Comparative pathology of nerve sheath tumors in mouse models and humans.

Department of Pathology, Massachusetts General Hospital and Harvard Medical School, Boston, Massachusetts, USA.
Cancer Research (Impact Factor: 8.65). 06/2004; 64(10):3718-24. DOI: 10.1158/0008-5472.CAN-03-4079
Source: PubMed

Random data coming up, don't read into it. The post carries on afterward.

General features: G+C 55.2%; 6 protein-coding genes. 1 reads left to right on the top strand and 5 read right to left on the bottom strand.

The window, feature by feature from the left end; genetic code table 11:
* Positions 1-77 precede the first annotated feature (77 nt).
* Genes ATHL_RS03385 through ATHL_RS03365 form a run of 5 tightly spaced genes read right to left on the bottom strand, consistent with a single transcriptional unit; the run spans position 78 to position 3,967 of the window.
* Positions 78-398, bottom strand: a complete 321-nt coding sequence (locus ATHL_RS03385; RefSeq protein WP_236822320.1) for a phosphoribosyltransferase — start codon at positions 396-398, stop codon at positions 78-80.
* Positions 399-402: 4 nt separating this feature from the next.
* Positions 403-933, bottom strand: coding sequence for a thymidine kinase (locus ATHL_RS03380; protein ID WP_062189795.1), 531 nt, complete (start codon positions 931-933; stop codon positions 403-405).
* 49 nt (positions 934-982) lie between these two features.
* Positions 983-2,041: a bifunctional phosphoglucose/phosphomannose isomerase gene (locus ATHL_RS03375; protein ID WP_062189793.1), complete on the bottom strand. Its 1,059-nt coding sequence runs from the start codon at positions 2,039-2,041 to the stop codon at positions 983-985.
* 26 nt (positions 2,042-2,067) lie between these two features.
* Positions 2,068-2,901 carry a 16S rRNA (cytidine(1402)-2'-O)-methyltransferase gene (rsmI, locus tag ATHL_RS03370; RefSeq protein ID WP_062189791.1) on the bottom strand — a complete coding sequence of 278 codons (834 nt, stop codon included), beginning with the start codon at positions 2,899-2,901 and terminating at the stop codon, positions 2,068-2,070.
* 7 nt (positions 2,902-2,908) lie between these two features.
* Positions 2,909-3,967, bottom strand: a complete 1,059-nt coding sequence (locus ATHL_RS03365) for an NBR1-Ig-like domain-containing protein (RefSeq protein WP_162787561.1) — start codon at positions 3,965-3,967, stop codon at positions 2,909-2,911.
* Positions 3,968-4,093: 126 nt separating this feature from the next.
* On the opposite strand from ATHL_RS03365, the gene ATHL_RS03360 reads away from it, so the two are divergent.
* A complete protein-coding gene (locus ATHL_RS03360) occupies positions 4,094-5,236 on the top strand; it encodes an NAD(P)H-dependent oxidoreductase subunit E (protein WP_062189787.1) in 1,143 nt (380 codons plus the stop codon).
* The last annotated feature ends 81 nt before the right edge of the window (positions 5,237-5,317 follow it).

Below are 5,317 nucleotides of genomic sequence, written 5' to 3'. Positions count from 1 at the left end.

ABSTRACT Despite the progress made in our understanding of the biology of neurofibromatosis (NF), the long-term clinical outcome for affected patients has not changed significantly in the past decades, and both NF1 and NF2 are still associated with a significant morbidity and a decreased life span. A number of NF1 and NF2 murine models have been generated to aid in the study of NF tumor biology and in the development of targeted therapies for NF patients. A single, universal pathological classification of the lesions generated in these murine models is essential for the validation of the models, for their analysis and comparison with other models, and for their future effective use in preclinical treatment trials. For the formulation of a pathological classification of these lesions, the WHO classification of human tumors was used as a reference. However, it was not adopted for the classification of the GEM lesions because of some important differences between the human and murine lesions. A novel classification scheme for peripheral nerve sheath tumors in murine models was therefore devised.